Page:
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90s Slang You Should Know


or penates

[puh-ney-teez, -nah-] /pəˈneɪ tiz, -ˈnɑ-/
plural noun, Roman Religion.
gods who watched over the home or community to which they belonged: originally, two deities of the storeroom.
Compare Lares.
Origin of Penates
1505-15; < Latin Penātēs, akin to penus stock of provisions Unabridged
Based on the Random House Dictionary, © Random House, Inc. 2017.
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Examples from the Web for Penates
Contemporary Examples
Historical Examples
  • The Romans never sat down to eat without placing a portion aside for the Lares and Penates.

    Bible Studies Joseph M. Wheeler
  • Hamersley recognises them as part of the Penates of his late host.

    The Lone Ranche Captain Mayne Reid
  • "How glad you must be to get back to your Lares and Penates," said the Baron, smiling blandly.

    Mount Royal, Volume 3 of 3 Mary Elizabeth Braddon
  • The Penates of the city were above all the emperor and his family.

  • Evesham had given up his large sunny room to Dorothy's mother, but he had not removed all his lares and Penates.

    Stories by American Authors (Volume 4) Constance Fenimore Woolson
  • We will set up our Lares and Penates in its very centerahem!

    Three Little Women's Success Gabrielle E. Jackson
  • The Penates, Mr. Warde Fowler tells us, were the spirits of the foods.

    Comparative Religion J. Estlin Carpenter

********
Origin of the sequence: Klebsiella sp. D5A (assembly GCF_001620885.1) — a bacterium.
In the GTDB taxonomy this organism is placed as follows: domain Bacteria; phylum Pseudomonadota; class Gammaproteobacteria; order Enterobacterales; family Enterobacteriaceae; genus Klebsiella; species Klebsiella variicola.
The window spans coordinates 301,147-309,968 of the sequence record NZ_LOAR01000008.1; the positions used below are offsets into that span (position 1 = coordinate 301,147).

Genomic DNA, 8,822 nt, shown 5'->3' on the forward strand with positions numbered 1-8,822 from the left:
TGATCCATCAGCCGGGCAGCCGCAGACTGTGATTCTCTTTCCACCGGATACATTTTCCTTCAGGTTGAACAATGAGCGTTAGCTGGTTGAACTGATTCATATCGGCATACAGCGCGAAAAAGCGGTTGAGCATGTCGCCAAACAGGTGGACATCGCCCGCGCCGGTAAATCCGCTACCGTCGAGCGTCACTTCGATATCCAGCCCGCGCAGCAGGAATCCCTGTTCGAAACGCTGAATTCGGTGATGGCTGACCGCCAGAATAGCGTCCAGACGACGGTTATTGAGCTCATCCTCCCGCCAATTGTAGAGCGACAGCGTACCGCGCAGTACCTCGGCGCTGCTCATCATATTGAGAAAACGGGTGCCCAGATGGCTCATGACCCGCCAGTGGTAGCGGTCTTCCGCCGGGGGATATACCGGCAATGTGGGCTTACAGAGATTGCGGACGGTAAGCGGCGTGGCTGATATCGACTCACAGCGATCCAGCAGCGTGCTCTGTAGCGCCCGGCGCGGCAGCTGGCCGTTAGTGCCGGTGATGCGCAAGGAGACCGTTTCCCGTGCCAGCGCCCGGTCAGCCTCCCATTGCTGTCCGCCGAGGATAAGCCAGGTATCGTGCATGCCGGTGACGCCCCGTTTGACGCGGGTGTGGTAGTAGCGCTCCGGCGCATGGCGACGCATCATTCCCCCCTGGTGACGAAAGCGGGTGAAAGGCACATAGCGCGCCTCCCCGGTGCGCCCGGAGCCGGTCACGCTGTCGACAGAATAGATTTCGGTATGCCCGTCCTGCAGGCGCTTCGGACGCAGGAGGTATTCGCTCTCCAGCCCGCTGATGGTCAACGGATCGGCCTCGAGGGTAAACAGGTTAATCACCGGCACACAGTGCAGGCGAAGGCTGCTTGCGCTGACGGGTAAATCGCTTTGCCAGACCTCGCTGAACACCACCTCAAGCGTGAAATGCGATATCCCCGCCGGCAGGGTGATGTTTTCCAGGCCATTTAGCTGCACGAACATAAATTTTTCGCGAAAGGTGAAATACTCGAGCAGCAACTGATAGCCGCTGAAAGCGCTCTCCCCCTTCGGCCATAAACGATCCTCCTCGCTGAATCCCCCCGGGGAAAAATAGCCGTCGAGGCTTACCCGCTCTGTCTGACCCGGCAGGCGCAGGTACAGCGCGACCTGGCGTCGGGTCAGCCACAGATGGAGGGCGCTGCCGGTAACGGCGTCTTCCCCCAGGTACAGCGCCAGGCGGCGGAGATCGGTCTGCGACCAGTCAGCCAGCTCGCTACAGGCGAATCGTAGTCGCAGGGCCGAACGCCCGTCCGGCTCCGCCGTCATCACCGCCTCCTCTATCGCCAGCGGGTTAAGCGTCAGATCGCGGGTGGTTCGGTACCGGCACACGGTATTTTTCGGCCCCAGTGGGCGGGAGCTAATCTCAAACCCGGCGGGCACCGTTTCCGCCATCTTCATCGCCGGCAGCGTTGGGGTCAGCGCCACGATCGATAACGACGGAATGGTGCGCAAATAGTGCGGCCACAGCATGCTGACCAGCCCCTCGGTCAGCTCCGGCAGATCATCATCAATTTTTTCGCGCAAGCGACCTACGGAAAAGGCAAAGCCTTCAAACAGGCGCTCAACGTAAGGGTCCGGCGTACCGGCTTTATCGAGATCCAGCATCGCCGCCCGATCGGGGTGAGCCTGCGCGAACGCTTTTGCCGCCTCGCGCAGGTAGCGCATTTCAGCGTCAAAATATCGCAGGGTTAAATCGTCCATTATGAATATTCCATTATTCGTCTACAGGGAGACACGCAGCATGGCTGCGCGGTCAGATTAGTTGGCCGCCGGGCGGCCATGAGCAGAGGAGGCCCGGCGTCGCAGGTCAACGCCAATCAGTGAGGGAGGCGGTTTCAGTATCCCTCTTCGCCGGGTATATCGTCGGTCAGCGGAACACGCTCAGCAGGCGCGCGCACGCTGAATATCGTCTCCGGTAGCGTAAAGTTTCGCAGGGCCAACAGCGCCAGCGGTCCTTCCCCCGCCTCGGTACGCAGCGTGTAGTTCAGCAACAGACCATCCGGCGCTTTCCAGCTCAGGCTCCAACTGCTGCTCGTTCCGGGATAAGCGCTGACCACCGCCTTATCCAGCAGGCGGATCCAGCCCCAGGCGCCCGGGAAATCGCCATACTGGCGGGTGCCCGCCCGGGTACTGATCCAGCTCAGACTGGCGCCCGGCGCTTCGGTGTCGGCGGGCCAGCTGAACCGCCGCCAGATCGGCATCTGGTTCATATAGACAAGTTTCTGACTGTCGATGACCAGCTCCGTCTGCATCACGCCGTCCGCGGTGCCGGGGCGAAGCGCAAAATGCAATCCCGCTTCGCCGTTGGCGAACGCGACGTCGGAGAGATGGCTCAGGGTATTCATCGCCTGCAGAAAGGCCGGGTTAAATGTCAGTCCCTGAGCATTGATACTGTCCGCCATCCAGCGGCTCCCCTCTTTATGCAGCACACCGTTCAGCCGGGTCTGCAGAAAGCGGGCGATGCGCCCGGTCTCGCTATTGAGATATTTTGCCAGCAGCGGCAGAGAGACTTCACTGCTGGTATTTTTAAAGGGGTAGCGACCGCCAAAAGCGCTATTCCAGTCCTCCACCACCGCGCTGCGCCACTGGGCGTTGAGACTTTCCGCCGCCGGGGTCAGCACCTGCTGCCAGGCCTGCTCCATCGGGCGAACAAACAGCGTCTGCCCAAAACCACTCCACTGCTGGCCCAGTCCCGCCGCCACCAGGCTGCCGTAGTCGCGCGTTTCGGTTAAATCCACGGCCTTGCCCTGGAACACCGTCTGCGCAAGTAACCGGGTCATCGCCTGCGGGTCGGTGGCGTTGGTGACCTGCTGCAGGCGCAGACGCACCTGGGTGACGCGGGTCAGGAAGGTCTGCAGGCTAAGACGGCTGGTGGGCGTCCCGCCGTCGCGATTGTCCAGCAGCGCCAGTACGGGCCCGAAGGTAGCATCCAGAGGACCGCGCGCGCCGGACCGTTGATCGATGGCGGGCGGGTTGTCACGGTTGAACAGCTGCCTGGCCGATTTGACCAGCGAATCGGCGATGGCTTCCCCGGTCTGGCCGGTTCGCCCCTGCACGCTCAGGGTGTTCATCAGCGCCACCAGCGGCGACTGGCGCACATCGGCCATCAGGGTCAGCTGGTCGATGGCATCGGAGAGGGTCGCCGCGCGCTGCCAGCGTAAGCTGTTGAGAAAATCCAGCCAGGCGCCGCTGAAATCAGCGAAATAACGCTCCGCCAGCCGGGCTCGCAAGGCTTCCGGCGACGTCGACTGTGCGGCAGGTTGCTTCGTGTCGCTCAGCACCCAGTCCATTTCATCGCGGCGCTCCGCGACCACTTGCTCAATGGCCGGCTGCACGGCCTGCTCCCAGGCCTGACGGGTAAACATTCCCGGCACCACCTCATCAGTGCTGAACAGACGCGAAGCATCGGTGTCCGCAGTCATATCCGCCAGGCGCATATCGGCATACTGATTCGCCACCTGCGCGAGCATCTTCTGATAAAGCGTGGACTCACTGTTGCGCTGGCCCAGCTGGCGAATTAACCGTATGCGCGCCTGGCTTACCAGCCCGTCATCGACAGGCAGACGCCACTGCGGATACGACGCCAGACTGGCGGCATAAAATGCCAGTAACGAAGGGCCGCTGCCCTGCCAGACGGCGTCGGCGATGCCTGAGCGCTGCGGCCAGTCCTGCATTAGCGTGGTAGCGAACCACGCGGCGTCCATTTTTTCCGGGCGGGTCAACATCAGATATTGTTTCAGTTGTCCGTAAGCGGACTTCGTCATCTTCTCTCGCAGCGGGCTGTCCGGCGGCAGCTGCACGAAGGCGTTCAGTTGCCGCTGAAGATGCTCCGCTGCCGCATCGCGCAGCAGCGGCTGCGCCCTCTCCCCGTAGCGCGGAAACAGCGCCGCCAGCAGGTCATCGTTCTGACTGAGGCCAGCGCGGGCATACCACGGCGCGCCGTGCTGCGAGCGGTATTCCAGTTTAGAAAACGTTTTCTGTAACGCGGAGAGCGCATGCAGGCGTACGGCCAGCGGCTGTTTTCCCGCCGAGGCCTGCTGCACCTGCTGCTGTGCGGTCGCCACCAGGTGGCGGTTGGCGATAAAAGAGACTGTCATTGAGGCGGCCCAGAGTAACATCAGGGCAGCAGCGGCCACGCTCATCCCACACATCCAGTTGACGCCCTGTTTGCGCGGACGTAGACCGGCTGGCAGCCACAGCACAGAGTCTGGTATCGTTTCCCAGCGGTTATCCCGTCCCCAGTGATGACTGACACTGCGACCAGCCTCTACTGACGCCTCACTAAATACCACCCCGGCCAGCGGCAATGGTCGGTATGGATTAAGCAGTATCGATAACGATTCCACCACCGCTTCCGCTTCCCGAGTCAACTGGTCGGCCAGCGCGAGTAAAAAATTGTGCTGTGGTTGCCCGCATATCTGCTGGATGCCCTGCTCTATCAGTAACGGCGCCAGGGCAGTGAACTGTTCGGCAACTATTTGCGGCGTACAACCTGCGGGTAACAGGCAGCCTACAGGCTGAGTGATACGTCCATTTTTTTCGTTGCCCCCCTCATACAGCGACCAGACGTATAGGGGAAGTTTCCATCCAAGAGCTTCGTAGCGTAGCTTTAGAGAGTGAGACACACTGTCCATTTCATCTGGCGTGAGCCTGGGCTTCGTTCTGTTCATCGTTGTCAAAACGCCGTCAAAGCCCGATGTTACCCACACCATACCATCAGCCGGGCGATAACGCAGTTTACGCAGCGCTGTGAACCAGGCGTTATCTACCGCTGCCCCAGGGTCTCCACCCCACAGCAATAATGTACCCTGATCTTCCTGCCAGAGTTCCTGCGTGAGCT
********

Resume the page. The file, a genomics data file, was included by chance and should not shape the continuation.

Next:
• Hence, his appeal to the female Penates took this constricted form.

    Cradock Nowell, Vol. 2 (of 3) Richard Doddridge Blackmore
  • That, says Hume, is the nearest approach to a fight for its Penates he has ever seen a sarus make.

    Glimpses of Indian Birds Douglas Dewar
British Dictionary definitions for Penates


plural noun
Word Origin
Collins English Dictionary - Complete & Unabridged 2012 Digital Edition
© William Collins Sons & Co. Ltd. 1979, 1986 © HarperCollins
Publishers 1998, 2000, 2003, 2005, 2006, 2007, 2009, 2012
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Word Origin and History for Penates



Roman household gods, 1510s, from Latin penates "gods of the inside of the house," related to penatus "sanctuary of a temple" (especially that of Vesta), cognate with penitus "within" (see penetrate).

Online Etymology Dictionary, © 2010 Douglas Harper
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